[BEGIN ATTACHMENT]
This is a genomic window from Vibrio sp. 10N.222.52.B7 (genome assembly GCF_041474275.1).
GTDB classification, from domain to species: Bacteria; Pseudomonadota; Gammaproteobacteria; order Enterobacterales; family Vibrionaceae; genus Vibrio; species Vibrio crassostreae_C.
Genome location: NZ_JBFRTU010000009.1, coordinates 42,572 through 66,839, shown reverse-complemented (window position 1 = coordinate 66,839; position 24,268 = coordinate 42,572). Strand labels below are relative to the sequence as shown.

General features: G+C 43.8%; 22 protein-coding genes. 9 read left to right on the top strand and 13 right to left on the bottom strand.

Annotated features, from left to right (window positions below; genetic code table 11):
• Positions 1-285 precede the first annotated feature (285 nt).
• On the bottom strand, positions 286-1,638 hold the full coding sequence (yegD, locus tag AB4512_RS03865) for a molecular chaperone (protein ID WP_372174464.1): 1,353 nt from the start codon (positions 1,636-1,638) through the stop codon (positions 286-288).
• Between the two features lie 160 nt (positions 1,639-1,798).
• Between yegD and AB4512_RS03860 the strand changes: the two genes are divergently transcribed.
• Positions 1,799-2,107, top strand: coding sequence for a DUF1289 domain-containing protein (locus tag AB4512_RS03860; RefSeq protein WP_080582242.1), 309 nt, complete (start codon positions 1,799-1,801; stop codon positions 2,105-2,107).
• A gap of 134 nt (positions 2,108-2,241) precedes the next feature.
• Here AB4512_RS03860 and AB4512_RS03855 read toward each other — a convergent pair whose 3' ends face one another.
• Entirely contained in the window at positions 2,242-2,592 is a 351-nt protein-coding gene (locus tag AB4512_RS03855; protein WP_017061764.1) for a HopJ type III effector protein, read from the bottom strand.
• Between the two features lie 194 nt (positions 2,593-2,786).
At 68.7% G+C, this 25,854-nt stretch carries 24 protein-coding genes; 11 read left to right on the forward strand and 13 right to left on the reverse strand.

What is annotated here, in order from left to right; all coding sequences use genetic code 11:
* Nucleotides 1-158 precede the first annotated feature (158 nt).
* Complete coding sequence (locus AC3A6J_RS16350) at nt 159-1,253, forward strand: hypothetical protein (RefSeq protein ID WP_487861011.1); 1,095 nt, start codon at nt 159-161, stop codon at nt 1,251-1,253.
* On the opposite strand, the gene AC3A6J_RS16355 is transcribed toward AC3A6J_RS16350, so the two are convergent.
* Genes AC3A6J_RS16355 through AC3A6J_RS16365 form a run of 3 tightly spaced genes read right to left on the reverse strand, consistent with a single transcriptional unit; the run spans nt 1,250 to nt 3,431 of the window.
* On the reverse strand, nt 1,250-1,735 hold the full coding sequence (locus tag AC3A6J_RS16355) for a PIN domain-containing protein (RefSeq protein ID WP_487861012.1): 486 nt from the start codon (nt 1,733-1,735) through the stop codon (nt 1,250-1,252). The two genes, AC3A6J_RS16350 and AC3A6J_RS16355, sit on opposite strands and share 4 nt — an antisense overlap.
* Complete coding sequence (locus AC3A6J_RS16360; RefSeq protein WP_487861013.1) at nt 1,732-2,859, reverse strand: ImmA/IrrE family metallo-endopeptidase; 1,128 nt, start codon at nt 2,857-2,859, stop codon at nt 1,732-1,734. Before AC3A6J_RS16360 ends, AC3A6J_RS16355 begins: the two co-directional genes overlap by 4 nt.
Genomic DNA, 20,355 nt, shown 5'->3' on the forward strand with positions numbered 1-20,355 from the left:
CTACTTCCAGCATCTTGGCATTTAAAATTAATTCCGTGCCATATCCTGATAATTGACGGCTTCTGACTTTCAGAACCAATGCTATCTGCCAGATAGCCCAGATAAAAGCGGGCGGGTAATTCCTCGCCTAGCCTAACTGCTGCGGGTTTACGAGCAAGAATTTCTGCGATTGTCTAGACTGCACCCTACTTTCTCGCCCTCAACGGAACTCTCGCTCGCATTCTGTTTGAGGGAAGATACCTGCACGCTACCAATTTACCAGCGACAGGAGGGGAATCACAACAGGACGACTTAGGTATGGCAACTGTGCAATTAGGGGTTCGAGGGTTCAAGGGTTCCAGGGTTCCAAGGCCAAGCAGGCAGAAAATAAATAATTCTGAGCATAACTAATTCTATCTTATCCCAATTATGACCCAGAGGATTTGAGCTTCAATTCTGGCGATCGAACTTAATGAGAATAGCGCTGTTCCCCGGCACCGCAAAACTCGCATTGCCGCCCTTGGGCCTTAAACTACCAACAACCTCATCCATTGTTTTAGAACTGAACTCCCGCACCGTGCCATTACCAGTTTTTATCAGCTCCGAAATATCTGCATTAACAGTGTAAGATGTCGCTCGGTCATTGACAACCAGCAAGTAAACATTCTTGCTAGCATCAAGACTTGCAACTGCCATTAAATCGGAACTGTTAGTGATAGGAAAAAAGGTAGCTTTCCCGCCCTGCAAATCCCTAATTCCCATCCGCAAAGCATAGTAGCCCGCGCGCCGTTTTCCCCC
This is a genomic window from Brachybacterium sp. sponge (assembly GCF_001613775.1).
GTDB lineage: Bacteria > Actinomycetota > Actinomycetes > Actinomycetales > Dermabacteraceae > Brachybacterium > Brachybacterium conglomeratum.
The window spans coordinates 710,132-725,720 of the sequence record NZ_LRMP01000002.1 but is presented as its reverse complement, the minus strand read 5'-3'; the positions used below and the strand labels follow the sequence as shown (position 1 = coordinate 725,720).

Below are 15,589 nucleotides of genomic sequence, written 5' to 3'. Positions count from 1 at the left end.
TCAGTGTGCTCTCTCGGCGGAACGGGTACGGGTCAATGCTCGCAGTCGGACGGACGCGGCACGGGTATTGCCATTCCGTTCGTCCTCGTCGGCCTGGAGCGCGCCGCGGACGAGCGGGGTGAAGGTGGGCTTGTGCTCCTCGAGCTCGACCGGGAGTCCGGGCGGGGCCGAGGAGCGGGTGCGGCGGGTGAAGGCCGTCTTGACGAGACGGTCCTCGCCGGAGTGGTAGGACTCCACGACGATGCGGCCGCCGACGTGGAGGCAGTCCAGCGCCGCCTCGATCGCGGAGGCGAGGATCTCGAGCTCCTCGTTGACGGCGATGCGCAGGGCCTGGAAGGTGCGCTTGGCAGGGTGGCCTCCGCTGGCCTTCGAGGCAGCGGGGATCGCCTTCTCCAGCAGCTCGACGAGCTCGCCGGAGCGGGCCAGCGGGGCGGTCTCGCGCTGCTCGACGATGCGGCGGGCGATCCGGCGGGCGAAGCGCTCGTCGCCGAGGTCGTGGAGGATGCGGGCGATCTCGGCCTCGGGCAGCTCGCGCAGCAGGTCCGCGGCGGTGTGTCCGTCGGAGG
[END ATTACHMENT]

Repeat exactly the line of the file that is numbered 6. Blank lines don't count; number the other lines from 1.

• Positions 1-285 precede the first annotated feature (285 nt).